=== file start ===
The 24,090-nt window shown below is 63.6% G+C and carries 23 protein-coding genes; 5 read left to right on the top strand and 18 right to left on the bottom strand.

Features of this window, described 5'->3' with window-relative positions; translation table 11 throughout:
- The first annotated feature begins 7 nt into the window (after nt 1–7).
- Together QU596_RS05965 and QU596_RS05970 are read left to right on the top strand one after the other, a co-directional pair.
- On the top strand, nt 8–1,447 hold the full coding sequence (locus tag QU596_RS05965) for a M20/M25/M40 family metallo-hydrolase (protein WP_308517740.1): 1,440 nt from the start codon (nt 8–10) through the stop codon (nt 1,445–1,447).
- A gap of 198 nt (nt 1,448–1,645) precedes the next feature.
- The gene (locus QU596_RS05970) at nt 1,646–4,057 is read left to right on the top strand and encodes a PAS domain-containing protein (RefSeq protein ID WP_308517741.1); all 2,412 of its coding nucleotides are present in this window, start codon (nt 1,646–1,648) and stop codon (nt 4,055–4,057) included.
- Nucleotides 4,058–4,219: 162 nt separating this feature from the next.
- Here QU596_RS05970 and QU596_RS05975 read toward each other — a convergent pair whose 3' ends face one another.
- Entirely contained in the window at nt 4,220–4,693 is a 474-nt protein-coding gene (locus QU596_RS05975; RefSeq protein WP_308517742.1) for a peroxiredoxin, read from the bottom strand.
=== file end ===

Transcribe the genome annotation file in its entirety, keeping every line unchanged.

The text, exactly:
The 24,090-nt window shown below is 63.6% G+C and carries 23 protein-coding genes; 5 read left to right on the top strand and 18 right to left on the bottom strand.

Features of this window, described 5'->3' with window-relative positions; translation table 11 throughout:
- The first annotated feature begins 7 nt into the window (after nt 1–7).
- Together QU596_RS05965 and QU596_RS05970 are read left to right on the top strand one after the other, a co-directional pair.
- On the top strand, nt 8–1,447 hold the full coding sequence (locus tag QU596_RS05965) for a M20/M25/M40 family metallo-hydrolase (protein WP_308517740.1): 1,440 nt from the start codon (nt 8–10) through the stop codon (nt 1,445–1,447).
- A gap of 198 nt (nt 1,448–1,645) precedes the next feature.
- The gene (locus QU596_RS05970) at nt 1,646–4,057 is read left to right on the top strand and encodes a PAS domain-containing protein (RefSeq protein ID WP_308517741.1); all 2,412 of its coding nucleotides are present in this window, start codon (nt 1,646–1,648) and stop codon (nt 4,055–4,057) included.
- Nucleotides 4,058–4,219: 162 nt separating this feature from the next.
- Here QU596_RS05970 and QU596_RS05975 read toward each other — a convergent pair whose 3' ends face one another.
- Entirely contained in the window at nt 4,220–4,693 is a 474-nt protein-coding gene (locus QU596_RS05975; RefSeq protein WP_308517742.1) for a peroxiredoxin, read from the bottom strand.